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Medical and Health Aspects of the Miniature Schnauzer

     Generally, the Miniature Schnauzer is a very healthy breed.  They do have their share of health problems.  It is wise to be somewhat knowledgeable before purchasing a puppy so you can ask the right questions.

    Breeders have been aware of certain genetic eye problems in the breed for many years.  Among them are cataracts, both early onset and later onset; Progressive Retinal Atrophy, similar to Retina Pigmentosa in humans; glaucoma; and cataracts due to other conditions, such as diabetes and some thyroid conditions. Concerned and caring breeders have their puppies eyes checked by a Veterinary Ophthalmologist when they are 8-10 weeks old, prior to selling them.  They also have all breeding stock and adults checked yearly, since some problems do not appear until later in life.  If the family veterinarian diagnoses some kind of eye disease in the family pet, it is wise to have the dog seen at once by a Board Certified Veterinary Ophthalmologist.  Larger cities usually have them in Referral Clinics.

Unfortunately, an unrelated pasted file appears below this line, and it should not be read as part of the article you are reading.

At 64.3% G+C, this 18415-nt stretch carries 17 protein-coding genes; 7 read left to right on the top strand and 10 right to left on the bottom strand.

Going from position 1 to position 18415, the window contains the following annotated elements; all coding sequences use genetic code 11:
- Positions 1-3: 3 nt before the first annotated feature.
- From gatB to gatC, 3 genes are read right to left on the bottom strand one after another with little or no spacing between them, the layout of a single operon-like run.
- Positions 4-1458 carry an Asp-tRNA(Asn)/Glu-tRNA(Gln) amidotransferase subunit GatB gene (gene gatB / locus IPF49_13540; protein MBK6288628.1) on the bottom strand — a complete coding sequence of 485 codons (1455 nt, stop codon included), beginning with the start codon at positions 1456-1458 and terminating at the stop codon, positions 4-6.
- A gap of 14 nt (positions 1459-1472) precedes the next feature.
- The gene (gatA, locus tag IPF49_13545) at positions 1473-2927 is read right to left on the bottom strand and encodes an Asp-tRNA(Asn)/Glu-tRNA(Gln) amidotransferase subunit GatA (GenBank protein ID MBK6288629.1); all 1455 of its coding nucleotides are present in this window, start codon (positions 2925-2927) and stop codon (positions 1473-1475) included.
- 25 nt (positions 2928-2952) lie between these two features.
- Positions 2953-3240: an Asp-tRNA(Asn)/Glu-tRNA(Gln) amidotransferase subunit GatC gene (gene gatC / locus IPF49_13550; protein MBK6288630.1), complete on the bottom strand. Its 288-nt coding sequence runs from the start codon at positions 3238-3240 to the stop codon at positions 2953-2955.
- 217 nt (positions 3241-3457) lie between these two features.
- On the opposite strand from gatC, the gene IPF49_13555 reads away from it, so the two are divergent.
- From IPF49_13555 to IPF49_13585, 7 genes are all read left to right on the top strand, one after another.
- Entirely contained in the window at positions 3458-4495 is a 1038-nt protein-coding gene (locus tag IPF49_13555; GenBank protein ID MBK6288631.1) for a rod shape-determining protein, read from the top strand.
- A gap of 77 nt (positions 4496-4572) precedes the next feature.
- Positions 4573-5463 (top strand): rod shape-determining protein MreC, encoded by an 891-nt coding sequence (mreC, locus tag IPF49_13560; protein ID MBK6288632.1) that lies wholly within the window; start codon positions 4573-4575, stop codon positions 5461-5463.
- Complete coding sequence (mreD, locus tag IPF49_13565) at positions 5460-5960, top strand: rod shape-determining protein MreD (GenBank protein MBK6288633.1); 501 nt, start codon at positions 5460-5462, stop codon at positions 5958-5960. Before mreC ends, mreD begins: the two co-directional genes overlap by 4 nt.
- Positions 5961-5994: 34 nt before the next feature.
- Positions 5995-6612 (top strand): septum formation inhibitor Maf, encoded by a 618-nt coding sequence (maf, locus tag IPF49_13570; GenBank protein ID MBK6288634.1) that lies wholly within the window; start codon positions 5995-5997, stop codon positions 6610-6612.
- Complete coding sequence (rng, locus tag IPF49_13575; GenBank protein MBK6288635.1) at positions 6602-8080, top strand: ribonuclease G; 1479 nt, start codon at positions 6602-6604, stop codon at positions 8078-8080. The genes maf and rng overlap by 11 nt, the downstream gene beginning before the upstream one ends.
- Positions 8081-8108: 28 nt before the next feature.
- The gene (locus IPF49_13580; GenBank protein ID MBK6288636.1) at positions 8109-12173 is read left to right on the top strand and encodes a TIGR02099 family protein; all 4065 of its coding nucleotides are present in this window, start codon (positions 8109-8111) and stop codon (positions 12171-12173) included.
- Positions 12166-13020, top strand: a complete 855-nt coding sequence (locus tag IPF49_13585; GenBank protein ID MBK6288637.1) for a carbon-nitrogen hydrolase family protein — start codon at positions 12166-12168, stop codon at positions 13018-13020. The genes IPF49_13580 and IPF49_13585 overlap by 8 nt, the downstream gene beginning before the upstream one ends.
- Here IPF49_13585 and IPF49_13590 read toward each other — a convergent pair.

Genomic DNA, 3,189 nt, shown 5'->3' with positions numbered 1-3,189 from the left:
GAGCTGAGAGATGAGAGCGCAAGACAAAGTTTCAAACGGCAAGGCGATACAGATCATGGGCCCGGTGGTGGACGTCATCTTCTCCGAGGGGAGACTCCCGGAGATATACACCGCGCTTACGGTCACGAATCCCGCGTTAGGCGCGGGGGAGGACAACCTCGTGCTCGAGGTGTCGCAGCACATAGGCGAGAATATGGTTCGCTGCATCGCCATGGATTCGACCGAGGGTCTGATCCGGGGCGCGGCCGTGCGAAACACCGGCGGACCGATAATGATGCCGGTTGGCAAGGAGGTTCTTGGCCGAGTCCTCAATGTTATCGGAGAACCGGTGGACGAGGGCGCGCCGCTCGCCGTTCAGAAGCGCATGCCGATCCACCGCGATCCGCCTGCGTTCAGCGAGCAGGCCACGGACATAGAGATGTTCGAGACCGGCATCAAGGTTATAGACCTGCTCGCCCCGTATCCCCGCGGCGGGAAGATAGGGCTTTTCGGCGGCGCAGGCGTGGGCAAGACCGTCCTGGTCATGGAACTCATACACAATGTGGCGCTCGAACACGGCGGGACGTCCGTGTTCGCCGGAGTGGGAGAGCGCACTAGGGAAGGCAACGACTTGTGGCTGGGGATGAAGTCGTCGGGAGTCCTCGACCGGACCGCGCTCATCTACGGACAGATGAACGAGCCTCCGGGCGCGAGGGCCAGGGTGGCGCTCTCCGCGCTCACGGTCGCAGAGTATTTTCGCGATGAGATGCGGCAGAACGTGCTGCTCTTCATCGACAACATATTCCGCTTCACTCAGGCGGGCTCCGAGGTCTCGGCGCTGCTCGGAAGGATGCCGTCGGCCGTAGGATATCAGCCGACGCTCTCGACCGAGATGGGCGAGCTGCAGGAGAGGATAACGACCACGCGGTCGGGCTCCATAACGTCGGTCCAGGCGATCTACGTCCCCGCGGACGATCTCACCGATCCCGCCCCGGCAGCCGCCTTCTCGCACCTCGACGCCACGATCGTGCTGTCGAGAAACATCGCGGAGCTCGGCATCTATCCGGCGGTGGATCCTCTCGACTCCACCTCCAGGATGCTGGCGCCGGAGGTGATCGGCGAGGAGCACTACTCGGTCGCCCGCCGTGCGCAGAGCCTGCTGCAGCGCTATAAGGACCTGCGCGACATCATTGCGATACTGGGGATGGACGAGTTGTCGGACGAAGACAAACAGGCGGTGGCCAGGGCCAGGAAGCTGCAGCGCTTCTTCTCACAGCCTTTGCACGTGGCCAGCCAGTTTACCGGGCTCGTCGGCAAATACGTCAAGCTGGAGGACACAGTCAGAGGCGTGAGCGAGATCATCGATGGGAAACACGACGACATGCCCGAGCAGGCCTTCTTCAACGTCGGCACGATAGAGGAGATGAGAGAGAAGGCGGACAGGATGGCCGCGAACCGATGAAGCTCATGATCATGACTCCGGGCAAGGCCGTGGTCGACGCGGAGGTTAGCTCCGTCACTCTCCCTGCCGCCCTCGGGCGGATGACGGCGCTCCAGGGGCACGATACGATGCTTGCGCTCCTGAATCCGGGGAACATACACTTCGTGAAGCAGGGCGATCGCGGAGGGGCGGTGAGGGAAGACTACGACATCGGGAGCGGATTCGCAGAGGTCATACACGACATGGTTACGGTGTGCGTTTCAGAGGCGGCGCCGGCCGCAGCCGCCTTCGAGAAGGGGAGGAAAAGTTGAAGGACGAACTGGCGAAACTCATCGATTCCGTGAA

Heart problems have also been seen in the Miniature Schnauzer.  A yearly exam can detect any changes to the heart rhythm before it becomes a serious problem.

     Allergies seem to be the most common medical problem seen by Schnauzer owners, both environmental and food associated.  If you suspect that your dog has allergies, it’s a good idea to have him tested.  Dogs can be placed on desensitization shots just like humans!

At this time the AMSC is funding a study at the University of Pennsylvania that has identified  the gene that allows some dogs to develop a condition called MAC or Mycobacterium Avian Complex. It is deadly to dogs and is a genetic problem in the Miniature Schnauzer.  Please read about this disease on the AMSC Health website below.

    Fortunately our breed is free of hip and elbow problems and other bone deformities.  

    For a look at other health related problems, check out the health page at the AMSC web site link.